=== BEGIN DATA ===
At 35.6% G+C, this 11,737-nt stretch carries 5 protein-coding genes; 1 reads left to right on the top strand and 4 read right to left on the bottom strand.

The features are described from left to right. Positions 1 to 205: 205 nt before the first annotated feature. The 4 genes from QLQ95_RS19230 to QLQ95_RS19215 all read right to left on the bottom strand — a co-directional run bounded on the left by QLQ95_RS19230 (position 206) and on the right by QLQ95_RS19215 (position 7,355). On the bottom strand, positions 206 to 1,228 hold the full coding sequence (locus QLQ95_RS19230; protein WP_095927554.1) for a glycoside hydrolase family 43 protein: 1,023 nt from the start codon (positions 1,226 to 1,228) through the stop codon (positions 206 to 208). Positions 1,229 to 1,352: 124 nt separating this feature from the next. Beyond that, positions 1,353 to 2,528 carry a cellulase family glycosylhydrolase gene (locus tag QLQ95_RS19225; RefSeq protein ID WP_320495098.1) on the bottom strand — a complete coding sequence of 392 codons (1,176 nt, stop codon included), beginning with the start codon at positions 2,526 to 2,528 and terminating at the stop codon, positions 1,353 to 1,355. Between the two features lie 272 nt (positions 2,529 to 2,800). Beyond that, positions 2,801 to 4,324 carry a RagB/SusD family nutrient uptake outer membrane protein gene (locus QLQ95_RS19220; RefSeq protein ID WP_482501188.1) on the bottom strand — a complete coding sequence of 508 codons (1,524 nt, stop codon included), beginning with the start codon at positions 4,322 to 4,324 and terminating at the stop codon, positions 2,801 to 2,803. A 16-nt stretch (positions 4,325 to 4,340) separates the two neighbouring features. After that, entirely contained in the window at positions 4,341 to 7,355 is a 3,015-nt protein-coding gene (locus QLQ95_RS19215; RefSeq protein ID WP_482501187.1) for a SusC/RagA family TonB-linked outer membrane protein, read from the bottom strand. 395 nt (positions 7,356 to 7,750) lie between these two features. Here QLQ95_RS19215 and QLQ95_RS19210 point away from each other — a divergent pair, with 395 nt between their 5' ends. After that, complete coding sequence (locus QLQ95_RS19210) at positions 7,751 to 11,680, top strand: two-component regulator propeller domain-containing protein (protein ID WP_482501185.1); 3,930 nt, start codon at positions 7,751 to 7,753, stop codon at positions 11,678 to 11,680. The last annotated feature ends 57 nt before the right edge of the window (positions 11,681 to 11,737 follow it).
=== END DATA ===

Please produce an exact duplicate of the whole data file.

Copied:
At 35.6% G+C, this 11,737-nt stretch carries 5 protein-coding genes; 1 reads left to right on the top strand and 4 read right to left on the bottom strand.

The features are described from left to right. Positions 1 to 205: 205 nt before the first annotated feature. The 4 genes from QLQ95_RS19230 to QLQ95_RS19215 all read right to left on the bottom strand — a co-directional run bounded on the left by QLQ95_RS19230 (position 206) and on the right by QLQ95_RS19215 (position 7,355). On the bottom strand, positions 206 to 1,228 hold the full coding sequence (locus QLQ95_RS19230; protein WP_095927554.1) for a glycoside hydrolase family 43 protein: 1,023 nt from the start codon (positions 1,226 to 1,228) through the stop codon (positions 206 to 208). Positions 1,229 to 1,352: 124 nt separating this feature from the next. Beyond that, positions 1,353 to 2,528 carry a cellulase family glycosylhydrolase gene (locus tag QLQ95_RS19225; RefSeq protein ID WP_320495098.1) on the bottom strand — a complete coding sequence of 392 codons (1,176 nt, stop codon included), beginning with the start codon at positions 2,526 to 2,528 and terminating at the stop codon, positions 1,353 to 1,355. Between the two features lie 272 nt (positions 2,529 to 2,800). Beyond that, positions 2,801 to 4,324 carry a RagB/SusD family nutrient uptake outer membrane protein gene (locus QLQ95_RS19220; RefSeq protein ID WP_482501188.1) on the bottom strand — a complete coding sequence of 508 codons (1,524 nt, stop codon included), beginning with the start codon at positions 4,322 to 4,324 and terminating at the stop codon, positions 2,801 to 2,803. A 16-nt stretch (positions 4,325 to 4,340) separates the two neighbouring features. After that, entirely contained in the window at positions 4,341 to 7,355 is a 3,015-nt protein-coding gene (locus QLQ95_RS19215; RefSeq protein ID WP_482501187.1) for a SusC/RagA family TonB-linked outer membrane protein, read from the bottom strand. 395 nt (positions 7,356 to 7,750) lie between these two features. Here QLQ95_RS19215 and QLQ95_RS19210 point away from each other — a divergent pair, with 395 nt between their 5' ends. After that, complete coding sequence (locus QLQ95_RS19210) at positions 7,751 to 11,680, top strand: two-component regulator propeller domain-containing protein (protein ID WP_482501185.1); 3,930 nt, start codon at positions 7,751 to 7,753, stop codon at positions 11,678 to 11,680. The last annotated feature ends 57 nt before the right edge of the window (positions 11,681 to 11,737 follow it).